When SoundCloud was unleashed onto the internet in 2007 it marked a change in the way we listen to music. Toronto based rapper Drake (as seen in photo 1) releases new material on the site and even Lorde (as seen in photo 2) was discovered there when she released the song Royals onto the site which eventually got her a record deal with Lava/Republic.
SoundCloud has now launched an ad supported platform for the first time with a new paid subscription service on the way in the next few months. Along with the new model, they are also launching a new partner program designed for content creators. With these new tools, it will allow musicians and music creators to share in the revenue generated by the site.
The service has been in a bit of a tiff with record companies over royalties. Since anyone can upload music to the service, some artists and labels are concerned that users can upload the content and share it for free. SoundCloud had to implement acoustic fingerprint software Audible Magic a few years back to combat that.
The ad based service is initially being rolled out in the US only on SoundCloud’s own website and mobile apps. The embedded content elsewhere will not receive the ads but you can expect them to roll it out internationally at some point.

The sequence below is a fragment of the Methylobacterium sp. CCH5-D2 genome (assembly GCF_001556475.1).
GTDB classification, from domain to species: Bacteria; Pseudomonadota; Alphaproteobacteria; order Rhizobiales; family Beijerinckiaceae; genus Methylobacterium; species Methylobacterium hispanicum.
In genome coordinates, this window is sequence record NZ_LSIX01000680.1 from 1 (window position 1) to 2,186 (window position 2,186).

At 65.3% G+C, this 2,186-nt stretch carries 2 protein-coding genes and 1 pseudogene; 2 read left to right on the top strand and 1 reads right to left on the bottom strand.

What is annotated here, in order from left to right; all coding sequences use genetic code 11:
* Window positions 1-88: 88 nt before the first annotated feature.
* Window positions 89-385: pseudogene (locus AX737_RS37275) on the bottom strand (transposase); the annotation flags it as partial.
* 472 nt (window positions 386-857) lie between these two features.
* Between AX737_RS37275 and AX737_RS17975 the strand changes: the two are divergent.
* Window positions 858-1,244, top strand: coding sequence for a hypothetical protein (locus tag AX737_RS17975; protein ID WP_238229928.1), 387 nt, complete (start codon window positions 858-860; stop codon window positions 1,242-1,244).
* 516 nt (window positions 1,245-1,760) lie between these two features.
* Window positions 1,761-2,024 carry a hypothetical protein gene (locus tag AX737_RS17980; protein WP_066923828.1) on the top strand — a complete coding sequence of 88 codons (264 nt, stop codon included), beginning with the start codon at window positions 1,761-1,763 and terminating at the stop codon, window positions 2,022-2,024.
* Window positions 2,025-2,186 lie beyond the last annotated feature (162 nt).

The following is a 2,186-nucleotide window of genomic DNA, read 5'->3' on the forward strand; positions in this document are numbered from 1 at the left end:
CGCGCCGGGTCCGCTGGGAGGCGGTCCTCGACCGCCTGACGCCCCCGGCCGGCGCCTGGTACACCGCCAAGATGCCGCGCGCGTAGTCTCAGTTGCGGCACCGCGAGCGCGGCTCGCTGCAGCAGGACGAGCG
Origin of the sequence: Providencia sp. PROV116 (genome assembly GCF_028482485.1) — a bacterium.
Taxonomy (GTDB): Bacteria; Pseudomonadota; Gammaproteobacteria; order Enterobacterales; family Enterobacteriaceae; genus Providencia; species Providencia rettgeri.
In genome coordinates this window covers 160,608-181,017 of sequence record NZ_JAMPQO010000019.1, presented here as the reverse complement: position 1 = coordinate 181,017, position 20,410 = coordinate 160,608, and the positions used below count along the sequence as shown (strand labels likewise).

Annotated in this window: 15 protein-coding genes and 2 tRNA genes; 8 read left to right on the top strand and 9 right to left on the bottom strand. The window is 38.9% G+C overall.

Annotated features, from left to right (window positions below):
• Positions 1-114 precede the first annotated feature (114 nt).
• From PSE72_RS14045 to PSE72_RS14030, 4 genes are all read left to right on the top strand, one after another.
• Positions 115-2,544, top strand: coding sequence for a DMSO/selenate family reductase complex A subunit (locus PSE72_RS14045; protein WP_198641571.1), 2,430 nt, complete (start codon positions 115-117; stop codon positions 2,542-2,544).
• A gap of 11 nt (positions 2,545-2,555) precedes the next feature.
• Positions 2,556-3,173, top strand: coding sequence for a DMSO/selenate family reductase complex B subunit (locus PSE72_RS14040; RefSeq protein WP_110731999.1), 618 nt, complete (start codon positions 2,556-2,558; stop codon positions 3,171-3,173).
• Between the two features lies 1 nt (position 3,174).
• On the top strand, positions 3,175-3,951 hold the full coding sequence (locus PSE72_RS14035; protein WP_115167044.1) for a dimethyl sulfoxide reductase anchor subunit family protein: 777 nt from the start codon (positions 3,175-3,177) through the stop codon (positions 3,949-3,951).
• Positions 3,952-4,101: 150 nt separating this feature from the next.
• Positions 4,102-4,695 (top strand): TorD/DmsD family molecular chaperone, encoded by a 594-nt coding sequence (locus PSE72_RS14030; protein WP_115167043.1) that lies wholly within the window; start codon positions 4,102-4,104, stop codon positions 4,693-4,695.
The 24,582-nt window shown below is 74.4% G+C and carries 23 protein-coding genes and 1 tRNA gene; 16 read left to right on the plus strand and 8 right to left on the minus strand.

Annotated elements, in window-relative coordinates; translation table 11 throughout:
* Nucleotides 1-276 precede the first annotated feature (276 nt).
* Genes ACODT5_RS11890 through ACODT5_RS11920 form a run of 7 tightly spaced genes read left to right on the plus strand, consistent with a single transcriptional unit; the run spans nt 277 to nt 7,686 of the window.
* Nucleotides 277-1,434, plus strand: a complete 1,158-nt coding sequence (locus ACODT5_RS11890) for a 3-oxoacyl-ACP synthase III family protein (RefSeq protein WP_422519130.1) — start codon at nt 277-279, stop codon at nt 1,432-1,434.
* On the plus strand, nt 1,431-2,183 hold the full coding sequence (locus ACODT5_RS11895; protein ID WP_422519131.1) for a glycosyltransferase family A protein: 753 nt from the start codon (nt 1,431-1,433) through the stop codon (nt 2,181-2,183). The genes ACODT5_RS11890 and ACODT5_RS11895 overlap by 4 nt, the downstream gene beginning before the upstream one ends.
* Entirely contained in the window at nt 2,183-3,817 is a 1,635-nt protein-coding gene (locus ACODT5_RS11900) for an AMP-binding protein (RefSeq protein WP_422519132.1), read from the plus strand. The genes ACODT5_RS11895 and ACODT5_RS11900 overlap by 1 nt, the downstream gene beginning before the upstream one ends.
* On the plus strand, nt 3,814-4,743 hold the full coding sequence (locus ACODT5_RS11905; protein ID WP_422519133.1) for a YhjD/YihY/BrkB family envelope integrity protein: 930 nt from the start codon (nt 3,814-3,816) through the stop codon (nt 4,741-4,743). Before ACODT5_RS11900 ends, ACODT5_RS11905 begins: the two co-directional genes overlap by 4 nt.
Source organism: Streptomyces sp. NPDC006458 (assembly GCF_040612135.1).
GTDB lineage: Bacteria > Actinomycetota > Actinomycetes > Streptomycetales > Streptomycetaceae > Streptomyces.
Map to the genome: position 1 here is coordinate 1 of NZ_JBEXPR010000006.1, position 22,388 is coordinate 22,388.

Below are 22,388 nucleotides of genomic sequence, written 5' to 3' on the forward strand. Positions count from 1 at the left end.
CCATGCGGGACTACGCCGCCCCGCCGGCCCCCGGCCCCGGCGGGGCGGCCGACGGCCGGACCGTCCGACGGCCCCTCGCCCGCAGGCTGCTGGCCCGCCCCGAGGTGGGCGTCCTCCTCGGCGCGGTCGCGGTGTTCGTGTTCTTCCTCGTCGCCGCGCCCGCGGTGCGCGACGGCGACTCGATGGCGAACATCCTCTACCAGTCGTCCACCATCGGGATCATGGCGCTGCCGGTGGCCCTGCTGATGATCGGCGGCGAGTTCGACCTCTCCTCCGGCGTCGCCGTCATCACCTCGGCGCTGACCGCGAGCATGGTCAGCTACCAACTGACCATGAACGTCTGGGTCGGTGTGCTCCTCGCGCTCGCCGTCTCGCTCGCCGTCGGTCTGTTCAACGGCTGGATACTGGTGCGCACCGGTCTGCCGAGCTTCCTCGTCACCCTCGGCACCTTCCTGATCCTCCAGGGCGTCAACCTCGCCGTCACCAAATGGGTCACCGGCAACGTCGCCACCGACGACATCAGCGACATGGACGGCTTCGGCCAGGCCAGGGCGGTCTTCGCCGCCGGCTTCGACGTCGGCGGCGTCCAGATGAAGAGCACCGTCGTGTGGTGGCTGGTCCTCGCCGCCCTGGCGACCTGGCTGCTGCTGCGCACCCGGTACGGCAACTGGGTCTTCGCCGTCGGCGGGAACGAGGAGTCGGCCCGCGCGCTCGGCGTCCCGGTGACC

Sony/ATV and BMG are the two big music publishers that have signed up with the new service. Funny Or Die, Jash and AST Records are also onboard with a slew of independent artists given access to it. SoundCloud has also conscripted advertisers like Red Bull, Jaguar and Comedy Central to publicize.
“We see the program as something for all creators,” SoundCloud chief executive Alexander Ljung told The Guardian. “We’re launching with a small set, but ultimately we want to get all creators, whether music or audio, big or small, all over the world to be able to make use of it.”
“It’s almost the third chapter for SoundCloud,” he continued. “We started off building great tools for creators to be able to make use of the web, our second chapter was making it much more accessible for listeners, so those creators could build a much larger audience. This third chapter is about allowing people to start monetizing that audience.”
All photos courtesy of Creative Commons.